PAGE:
Figure 3b shows dynamic light scattering (DLS) results and transmission electron microscopy (TEM) images of UCNPs and UCNPs-DI nanoagent. On the basis of DLS results, all samples present a narrow size distribution with peaks centered at 26 nm and 106 nm for UCNPs and UCNPs-DI, respectively, confirming a good stabilization of UCNPs and UCNPs-DI. The UCNPs and UCNPs-DI nanoagent seen in TEM could accord with DLS results. Figure 3c presents the absorption spectra of UCNPs, DPP, ICG, and UCNPs-DI. According to the absorption peaks recorded at 650 and 800 nm and the Fourier-transform infrared (FTIR) spectroscopy (Figure S7) of UCNPs-DI, the DPP and ICG were loaded on the nanoagent successfully. The luminescence spectra of UCNPs-DI together with the starting UCNPs were then recorded under the PW/CW excitation of 980 nm laser. As illustrated in Fig. 3d and S8, compared with the starting UCNPs, the visible and NIR emission of UCNPs-DI under CW irradiation was suppressed dramatically due to the energy transfer from UCNPs to DPP and ICG. This was also characterized by the lifetime decline of the 800 nm emission (from 463 to 293 µs, Figure S9).44,45 These results confirmed the successful construction of the aimed phototheranostic nanoagent UCNPs-DI.
To verify the stability of the nanoagent in aqueous solution and physiological fluids, the absorption of UCNPs-DI in PBS solution and blood serum with different concentrations and times were recorded (Figure S10).46 The absorption of nanoagent does not show an obvious change under these conditions. Adjusting the pH scope of the PBS solution from 8.5 to 5.0 also did not affect its absorption and UCL emission under both 980 nm PW and CW excitations (Figure S11 and S12).47 The results show that UCNPs-DI has an excellent consistency in a physiological environment, revealing its high stability under the physiological conditions.
To study the theranostic nanoagent for orthogonal photoacoustic imaging and photodynamic therapy with programmable excitations of CW/PW 980 nm laser, we then evaluated its performance in the photoinduced generation of acoustic effect and singlet oxygen (1O2) in aqueous solutions. Compared with the starting UCNPs, as depicted in Fig. 3e and S13, we observed a strong and concentration-dependent photoacoustic signal (R2 = 0.99359) when the UCNPs-DI irradiated with 980 nm pulsed laser (10 ns, 0.5 W/cm2).48 The PW irradiation of UCNPs-DI had no obvious photothermal effect, while the temperature of UCNPs-DI solution increased dramatically after exposing to the CW irradiation (0.5 W/cm2), which suggests that the UCNPs-DI does not induce hyperthermia damage during the photoacoustic diagnosis (Figure S14a). The high photostability was confirmed by the measurement of the 10-min photoirradiation of the sample with 4 cycles (Fig. 3f and S14b).49 The 1O2 photogeneration of UCNPs-DI was then evaluated using the dye singlet oxygen sensor green (SOSG) as an indicator.50 Fig. 3g and S15a demonstrated that almost no change was observed for the fluorescence of SOSG at 525 nm in the UCNPs-DI solution with PW 980 nm irradiation, revealing no photodynamic toxicity during the photoacoustic diagnosis. On the contrary, 980-nm CW irradiation of UCNPs-DI can generate abundant 1O2, in which the fluorescence of SOSG increased rapidly within 18 min (Figure S15b).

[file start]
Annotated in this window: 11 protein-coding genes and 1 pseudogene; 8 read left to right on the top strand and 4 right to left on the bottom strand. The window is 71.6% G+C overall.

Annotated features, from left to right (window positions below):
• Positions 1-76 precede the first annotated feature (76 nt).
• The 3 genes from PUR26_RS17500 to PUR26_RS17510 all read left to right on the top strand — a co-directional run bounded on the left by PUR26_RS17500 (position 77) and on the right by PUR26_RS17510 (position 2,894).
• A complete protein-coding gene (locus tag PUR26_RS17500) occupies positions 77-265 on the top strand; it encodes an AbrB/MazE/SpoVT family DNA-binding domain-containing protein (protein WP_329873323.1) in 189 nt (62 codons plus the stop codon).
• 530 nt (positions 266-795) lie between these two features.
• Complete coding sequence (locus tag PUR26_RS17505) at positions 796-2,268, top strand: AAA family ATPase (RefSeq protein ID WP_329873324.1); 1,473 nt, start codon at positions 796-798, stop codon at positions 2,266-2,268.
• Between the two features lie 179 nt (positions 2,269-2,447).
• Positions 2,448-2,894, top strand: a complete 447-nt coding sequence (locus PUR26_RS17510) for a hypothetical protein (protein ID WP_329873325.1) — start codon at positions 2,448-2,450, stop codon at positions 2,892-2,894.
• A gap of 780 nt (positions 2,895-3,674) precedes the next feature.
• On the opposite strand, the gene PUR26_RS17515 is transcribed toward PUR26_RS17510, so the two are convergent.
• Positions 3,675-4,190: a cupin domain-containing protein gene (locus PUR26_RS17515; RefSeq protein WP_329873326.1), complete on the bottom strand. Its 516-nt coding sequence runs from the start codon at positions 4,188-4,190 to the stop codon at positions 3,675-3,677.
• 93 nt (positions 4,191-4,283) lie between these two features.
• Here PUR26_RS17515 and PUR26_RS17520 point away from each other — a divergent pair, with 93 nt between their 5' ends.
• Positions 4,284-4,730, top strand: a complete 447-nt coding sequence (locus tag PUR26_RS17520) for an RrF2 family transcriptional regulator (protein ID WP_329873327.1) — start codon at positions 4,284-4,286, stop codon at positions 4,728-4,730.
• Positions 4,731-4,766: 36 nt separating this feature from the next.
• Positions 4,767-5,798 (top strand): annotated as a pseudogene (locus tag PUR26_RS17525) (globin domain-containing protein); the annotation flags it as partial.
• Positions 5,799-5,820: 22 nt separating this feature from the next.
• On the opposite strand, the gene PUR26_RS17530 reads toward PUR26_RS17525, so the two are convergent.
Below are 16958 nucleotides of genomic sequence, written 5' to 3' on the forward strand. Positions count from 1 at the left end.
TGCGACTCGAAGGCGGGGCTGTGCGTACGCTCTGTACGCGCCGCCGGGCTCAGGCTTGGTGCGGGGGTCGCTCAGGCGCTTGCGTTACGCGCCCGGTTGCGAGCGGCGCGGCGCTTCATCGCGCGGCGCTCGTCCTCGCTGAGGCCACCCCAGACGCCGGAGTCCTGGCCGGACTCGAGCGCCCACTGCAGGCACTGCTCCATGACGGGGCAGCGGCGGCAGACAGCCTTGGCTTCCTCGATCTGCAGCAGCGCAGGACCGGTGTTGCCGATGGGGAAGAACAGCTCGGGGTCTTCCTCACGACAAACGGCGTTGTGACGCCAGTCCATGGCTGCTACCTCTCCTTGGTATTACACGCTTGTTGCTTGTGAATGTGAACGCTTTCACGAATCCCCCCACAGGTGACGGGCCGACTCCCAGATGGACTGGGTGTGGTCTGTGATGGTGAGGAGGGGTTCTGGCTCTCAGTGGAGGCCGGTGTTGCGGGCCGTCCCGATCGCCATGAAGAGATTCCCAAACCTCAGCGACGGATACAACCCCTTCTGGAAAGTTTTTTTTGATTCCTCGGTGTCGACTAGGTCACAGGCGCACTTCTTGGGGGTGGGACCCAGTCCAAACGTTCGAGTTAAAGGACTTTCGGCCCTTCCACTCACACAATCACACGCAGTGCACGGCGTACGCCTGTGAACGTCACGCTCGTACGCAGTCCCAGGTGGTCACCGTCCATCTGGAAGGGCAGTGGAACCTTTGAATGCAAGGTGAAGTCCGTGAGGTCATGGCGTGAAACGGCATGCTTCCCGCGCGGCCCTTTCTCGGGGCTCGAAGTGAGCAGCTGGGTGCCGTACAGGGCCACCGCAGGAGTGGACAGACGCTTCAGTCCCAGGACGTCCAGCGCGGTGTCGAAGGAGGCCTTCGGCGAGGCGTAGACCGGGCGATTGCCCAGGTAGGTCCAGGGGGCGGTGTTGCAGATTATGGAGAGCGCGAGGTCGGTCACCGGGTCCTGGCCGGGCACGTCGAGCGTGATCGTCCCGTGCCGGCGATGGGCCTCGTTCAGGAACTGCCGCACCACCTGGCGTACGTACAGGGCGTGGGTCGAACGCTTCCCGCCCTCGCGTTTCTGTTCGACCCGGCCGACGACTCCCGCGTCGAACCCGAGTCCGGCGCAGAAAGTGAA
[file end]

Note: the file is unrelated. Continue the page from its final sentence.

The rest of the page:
The above results clearly indicate that the UCNPs-DI produced intense photoacoustic signals with negligible photothermal and photodynamic effect upon 980 nm PW irradiation, providing robust ex-vitro evidence for the feasibility of UCNPs-DI as a safe PA imaging candidate for long-time and real-time diagnose or monitoring the therapeutic treatments. On the other side, switching the 980 nm laser into CW modulation activated the significant photodynamic effect to kill cells in lesions through the generation of adequate reactive oxygen species. The overall results provide substantial supports for us to achieve photoacoustic imaging and photodynamic therapy in an orthogonal manner through programmable excitations of UCNPs-DI by CW/PW 980 nm laser.
2.3 Orthogonally regulated target recognition and photodynamic effect in vitro
The cytotoxicity of the UCNPs-DI with PW (10 ns, 20 Hz, 0.5 W/cm2) and CW 980 nm (0.5 W/cm2) irradiation was firstly investigated in detail. The standard MTT assay was performed on human non-small cell human breast adenocarcinoma cancer cells (MCF-7). Figure 4a presents the viability of MCF-7 cancer cells incubated with different concentrations (25, 50, 100, 150, and 200 µg/mL) of PBS (gray), UCNPs-DI (pink), UCNPs-DI + PW (blue), and UCNPs-DI + CW (red). The cell viability was found still over 90% when the concentration of UCNPs-DI up to 200 µg/mL. Thus, the nanoagent should not influence MCF-7 cells viability when their concentration is less than 200 µg/mL. Significantly, PW irradiation of the cells treated with UCNPs-DI did not induce obvious decrease in the cell viability compared with control cells. By contrast, it shows an evident drop in the cell viability under 980 nm CW excitation. When the MCF-7 cancer cells were incubated with 200 µg/mL UCNPs-DI, the cell viability was found dropping to 28 % in the UCNPs-DI + CW group. At this concentration, as shown in Fig. 4b, light dose-dependent cell-killing effect of UCNPs-DI after incubated for 4 h was recorded when exposure to 980 nm CW irradiation. Remarkably, the cell viability of MCF-7 incubated with UCNPs-DI inhibited dramatically to 27.2% with 0.5 W/cm2 980 nm continuous lasers for 3 min.